The strict protection for NWHI represents a major victory for local and national environmental organizations, which employed a range of techniques to build political support. A core group of NGOs - the 'Ilio'ulaokalani Coalition (a Native Hawaiian cultural organization), KAHEA (an alliance of Native Hawaiians and environmental activists), and Hawai'i offices of two national organizations (Environmental Defense and Sierra Club) - worked for six years to ensure transparency of NWHI public planning processes, strengthen public participation, and brief decision-makers. The Pew Charitable Trusts, a national organization (formerly a foundation), launched a multifaceted campaign in 2005 to sway local and national support in favor of limits on NWHI commercial fishing, including leading the effort currently underway to craft a buyout package to retire the existing commercial fishing permits. Other organizations - The Ocean Conservancy, the Hawaii Audubon Society, and Marine Conservation Biology Institute (MCBI) - played multiple roles in research and advocacy, including enlisting the assistance of influential celebrities and politicians. In April, a dinner for President Bush was arranged at which he viewed a new film by Jean-Michel Cousteau on the need to protect the NWHI (Voyage to Kure) and he discussed the film afterward with Cousteau and scientist Sylvia Earle, another proponent of protection.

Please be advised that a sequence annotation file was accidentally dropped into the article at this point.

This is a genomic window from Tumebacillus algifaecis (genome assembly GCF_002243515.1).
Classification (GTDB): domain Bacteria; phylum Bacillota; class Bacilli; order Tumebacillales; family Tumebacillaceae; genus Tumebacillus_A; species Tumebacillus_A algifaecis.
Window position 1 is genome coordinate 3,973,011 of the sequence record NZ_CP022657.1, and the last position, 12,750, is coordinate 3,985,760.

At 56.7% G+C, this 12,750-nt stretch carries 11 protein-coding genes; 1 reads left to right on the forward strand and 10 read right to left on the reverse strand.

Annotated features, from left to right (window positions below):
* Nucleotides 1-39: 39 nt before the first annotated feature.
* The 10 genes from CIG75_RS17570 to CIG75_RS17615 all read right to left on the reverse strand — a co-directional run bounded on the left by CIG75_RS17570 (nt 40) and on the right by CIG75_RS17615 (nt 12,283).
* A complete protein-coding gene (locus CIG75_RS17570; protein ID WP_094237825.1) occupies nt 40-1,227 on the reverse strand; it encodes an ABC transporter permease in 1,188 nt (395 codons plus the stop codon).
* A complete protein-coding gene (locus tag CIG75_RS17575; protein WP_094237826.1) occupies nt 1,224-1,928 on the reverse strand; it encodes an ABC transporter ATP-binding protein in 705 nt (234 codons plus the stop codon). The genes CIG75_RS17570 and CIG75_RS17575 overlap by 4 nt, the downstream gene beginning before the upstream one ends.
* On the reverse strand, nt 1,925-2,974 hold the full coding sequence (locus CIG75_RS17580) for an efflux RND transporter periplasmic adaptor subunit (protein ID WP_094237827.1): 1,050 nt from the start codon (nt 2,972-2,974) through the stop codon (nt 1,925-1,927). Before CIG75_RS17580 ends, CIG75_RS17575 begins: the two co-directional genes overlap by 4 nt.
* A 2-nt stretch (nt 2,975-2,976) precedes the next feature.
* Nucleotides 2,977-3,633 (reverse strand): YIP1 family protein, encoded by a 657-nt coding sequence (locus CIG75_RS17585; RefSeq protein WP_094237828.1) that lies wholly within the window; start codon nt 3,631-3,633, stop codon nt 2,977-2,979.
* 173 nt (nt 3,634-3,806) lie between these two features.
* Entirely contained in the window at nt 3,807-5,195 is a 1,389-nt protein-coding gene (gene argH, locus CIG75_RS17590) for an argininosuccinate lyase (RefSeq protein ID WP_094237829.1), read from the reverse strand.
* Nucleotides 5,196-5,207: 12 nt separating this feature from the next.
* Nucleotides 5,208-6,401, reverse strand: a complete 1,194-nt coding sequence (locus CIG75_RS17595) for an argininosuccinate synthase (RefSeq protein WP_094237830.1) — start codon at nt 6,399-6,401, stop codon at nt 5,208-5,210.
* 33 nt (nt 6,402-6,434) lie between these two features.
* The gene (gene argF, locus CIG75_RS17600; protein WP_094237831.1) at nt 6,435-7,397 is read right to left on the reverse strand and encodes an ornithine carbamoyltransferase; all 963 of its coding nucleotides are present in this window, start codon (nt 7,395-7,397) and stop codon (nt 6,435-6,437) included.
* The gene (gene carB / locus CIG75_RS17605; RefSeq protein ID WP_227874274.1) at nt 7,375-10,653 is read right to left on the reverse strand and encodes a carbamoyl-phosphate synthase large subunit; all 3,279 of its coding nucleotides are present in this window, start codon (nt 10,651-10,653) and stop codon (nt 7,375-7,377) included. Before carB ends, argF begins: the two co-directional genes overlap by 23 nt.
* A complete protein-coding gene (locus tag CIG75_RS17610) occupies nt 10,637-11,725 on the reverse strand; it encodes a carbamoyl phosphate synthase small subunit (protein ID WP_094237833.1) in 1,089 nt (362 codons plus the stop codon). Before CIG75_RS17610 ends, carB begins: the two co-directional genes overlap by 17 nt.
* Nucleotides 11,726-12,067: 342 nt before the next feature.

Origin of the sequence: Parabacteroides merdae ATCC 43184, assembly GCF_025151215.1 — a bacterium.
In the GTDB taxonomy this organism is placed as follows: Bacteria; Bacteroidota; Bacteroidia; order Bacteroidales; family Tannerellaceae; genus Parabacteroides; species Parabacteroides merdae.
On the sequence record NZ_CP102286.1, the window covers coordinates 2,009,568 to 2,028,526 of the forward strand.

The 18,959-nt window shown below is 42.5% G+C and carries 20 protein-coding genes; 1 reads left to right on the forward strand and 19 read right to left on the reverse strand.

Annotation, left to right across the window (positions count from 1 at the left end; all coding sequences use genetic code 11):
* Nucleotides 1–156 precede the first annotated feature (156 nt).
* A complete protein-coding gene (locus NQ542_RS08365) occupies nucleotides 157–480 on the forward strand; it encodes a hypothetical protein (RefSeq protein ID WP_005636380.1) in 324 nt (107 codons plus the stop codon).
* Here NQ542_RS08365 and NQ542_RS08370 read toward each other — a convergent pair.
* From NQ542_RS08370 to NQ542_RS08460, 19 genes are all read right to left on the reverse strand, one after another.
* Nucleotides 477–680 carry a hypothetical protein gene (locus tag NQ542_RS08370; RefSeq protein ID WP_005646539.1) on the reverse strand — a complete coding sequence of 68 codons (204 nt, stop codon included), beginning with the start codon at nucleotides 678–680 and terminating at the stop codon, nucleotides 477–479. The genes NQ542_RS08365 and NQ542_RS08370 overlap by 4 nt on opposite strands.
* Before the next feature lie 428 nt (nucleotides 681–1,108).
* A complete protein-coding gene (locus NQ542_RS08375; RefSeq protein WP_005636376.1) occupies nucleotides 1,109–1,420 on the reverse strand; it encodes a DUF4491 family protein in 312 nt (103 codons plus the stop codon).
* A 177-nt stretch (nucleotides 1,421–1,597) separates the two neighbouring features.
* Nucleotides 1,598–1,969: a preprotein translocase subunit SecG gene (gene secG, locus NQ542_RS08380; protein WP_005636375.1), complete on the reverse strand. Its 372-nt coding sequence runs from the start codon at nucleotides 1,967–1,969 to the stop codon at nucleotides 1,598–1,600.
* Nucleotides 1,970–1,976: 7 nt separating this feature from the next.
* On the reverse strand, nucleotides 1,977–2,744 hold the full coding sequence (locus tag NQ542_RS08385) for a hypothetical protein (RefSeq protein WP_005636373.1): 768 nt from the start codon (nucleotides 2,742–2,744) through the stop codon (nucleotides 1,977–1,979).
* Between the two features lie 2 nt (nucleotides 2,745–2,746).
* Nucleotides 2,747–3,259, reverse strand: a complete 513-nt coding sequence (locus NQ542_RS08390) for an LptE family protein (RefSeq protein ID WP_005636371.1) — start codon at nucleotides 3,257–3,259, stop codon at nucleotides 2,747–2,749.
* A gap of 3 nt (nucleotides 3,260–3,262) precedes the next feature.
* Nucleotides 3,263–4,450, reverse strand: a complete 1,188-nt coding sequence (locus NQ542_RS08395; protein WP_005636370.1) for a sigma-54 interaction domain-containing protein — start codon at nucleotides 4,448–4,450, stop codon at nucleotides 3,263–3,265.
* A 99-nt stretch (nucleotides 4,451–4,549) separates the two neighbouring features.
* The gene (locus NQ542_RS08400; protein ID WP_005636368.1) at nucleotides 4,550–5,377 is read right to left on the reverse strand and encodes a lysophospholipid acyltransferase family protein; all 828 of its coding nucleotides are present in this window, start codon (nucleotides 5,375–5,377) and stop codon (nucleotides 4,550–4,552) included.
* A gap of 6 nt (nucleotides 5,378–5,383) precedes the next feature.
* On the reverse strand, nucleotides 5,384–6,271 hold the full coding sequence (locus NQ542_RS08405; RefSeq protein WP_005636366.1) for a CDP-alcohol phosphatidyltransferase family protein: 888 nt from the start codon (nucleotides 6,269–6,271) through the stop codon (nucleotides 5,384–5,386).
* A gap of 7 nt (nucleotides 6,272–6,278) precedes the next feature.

Cha Smith, executive director of KAHEA, calls the national monument a milestone in marine and cultural rights protection. She adds, however, that the public should remain vigilant during the forthcoming process to refine and inform the details of the monument's management plan. "There need to be very specific criteria established for the approval of research projects," she says. "Projects must be tied directly to the needs of the resource and driven by the management goals. Right now there is a research 'gold rush'...and that must stop. The permitting process must also be transparent, with adequate opportunity for public comment and a panel of scientists representing terrestrial wildlife, ecosystem science, coral reefs, sea birds, and marine mammals." In addition, Smith wants to make sure that management agencies receive the funding necessary for effective management. Congress, which was not consulted on designation of the national monument, will have oversight of its funding.